Generally drama should stand on its own feet, with a decent script and quality filming, with, when appropriate, good music sparingly used if, and when, it genuinely adds to the story or atmosphere. Much drama on TV is of such a low standard that it probably needs something in the background to cover its deficiencies. Soaps seem the epitomy of this – endless streams of unreal situations where half-decent pop music might provide the entertainment. But then, I’m an engineer with a practical approach to life, and a stiff upper lip.
You can see a play live at the theatre that is thoroughly enjoyable without a musical note in sight.
I enjoy factual programmes, but even these seem to have to have obligatory, and nondescript, background music that often takes over. I remember a recent Countryfile – a well-made programme – that had the commentary drowned out at times by pointless musical noise.
Cinema films rarely seem capable of existing without scores. There are very memorable ones – Lawrence of Arabia was a superb film, made even more so by Maurice Jarre’s score – remember the introduction was a just black screen whilst the overture played? And would Apocalypse Now be the same without helicopters charging to Wagner’s Ride of the Valkyries? But then, this was real music by proper composers!
For many programmes (and indeed for shop Muzak) I’d highly recommend a piece entitled 4′ 33″ by the late John Cage.

Nicely done Malcolm R on the John Cage recommendation 😉

Although more melodic than that, I like a bit of Brian Eno for the background.

Talking about classic movies with great compositions, where would “Brief Encounter” have been without Rachmaninov’s 2nd Piano Concerto? . . . or “Dangerous Moonlight” without Addinsell’s “Warsaw Concerto”? . . . and “Room with a View” without Puccini’s heart-tugging melodies? Interestingly, Maurice Jarre also supplied the sumptuous Lara’s Theme for “Doctor Zhivago” [which also featured other work by Rachmaninov]. On a different level, I also enjoy the BBC’s music for cricket matches and for the Wimbledon tennis championships; they set you up for the games that follow and help you wind down afterwards. On the other hand I get bored every time the “Chariots of Fire” music by Vangelis comes on as soon as someone does a bit of running.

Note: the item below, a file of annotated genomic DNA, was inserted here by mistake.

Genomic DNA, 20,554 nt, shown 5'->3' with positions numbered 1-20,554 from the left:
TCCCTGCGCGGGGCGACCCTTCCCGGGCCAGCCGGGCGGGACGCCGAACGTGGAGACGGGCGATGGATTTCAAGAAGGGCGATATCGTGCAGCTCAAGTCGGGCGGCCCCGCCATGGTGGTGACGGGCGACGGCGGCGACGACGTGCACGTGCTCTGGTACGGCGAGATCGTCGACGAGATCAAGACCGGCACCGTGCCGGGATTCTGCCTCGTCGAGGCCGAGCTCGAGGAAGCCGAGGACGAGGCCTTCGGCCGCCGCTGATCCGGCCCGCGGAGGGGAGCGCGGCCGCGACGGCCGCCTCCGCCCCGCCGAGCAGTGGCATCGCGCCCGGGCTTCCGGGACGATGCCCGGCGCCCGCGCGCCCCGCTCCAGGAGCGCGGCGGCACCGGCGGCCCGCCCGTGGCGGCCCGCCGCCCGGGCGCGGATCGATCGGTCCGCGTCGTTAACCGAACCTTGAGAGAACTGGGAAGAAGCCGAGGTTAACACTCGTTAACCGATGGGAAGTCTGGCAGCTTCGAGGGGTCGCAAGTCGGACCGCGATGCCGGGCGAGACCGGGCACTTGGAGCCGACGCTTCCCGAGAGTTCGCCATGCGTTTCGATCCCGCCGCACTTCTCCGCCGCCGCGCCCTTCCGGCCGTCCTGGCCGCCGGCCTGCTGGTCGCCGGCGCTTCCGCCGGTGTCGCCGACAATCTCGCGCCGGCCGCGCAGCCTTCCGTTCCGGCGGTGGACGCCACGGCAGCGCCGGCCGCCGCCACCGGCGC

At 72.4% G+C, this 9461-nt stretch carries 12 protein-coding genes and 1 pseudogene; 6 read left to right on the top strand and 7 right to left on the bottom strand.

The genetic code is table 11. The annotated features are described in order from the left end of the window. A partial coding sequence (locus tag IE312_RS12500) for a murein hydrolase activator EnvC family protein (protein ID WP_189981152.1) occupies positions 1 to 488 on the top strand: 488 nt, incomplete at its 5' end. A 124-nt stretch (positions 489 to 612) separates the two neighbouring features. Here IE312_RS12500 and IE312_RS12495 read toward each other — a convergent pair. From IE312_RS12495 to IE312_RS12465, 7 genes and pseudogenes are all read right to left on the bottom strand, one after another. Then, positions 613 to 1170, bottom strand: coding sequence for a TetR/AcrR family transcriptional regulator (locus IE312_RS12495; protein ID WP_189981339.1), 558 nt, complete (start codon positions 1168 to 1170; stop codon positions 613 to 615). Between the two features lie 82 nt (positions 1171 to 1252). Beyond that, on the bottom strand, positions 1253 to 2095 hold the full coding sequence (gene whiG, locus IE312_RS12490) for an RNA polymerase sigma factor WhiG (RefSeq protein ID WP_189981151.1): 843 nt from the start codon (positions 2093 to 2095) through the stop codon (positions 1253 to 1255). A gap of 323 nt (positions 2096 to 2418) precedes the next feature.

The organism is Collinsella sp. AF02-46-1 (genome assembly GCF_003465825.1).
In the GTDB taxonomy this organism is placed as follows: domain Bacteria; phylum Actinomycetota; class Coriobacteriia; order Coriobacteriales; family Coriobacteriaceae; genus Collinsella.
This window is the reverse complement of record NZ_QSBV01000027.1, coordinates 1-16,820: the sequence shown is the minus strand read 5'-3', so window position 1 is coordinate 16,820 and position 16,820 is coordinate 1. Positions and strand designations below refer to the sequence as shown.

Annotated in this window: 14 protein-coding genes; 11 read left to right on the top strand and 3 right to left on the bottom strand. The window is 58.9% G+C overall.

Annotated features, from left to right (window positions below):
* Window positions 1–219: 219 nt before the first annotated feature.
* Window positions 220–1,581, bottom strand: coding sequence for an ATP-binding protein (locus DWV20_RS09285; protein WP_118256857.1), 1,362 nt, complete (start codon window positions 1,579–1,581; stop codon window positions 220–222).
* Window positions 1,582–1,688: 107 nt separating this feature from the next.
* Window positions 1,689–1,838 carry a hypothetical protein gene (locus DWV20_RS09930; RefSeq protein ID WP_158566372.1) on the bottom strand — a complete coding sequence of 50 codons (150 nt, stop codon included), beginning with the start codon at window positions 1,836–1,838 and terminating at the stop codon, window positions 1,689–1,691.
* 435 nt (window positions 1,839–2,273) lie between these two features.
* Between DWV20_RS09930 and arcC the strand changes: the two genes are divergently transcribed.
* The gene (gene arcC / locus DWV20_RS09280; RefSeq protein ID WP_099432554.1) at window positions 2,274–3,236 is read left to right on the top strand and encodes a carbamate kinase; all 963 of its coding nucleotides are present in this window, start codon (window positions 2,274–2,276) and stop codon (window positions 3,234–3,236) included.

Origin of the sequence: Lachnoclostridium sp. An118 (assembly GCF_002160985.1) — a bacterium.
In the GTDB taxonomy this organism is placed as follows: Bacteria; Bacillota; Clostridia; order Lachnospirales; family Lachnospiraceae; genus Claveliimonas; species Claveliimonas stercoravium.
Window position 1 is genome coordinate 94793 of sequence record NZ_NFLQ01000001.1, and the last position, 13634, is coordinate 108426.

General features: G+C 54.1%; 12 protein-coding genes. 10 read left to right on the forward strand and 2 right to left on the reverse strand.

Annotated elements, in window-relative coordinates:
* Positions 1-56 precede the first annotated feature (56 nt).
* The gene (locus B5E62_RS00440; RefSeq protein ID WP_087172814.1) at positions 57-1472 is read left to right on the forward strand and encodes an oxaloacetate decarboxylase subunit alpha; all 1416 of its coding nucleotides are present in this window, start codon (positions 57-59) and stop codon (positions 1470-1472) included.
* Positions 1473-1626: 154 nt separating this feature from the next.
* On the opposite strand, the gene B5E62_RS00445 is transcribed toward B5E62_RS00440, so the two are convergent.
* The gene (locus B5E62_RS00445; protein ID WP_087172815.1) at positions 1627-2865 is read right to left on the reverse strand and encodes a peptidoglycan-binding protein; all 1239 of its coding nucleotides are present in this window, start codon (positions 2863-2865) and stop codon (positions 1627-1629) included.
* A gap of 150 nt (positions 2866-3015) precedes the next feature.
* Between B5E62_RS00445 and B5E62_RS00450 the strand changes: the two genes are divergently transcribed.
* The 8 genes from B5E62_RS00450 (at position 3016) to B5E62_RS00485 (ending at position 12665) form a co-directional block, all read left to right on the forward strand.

Background music is there to enhance the storyline, arousing ones emotions by enabling you to experience and ‘feel’ the sadness of the tragedy or the elation of the victory or the excitement of the adventure or the joy of the romance of the subject characters, adding soul to the whole event.

A film without music to me would be like the coffee without the cream or the stew without the salt.

Made me think of Walt Disney’s cartoon masterpiece “Fantasia” where he put the action to the music rather than the other way round. Never shown on television I believe.

No I don’t have any problems with music playing on TV shows, it can enhance the atmosphere. What really gets my Goat is canned laughter, the audience seem to laugh at every sentence spoken.It ain’t funny !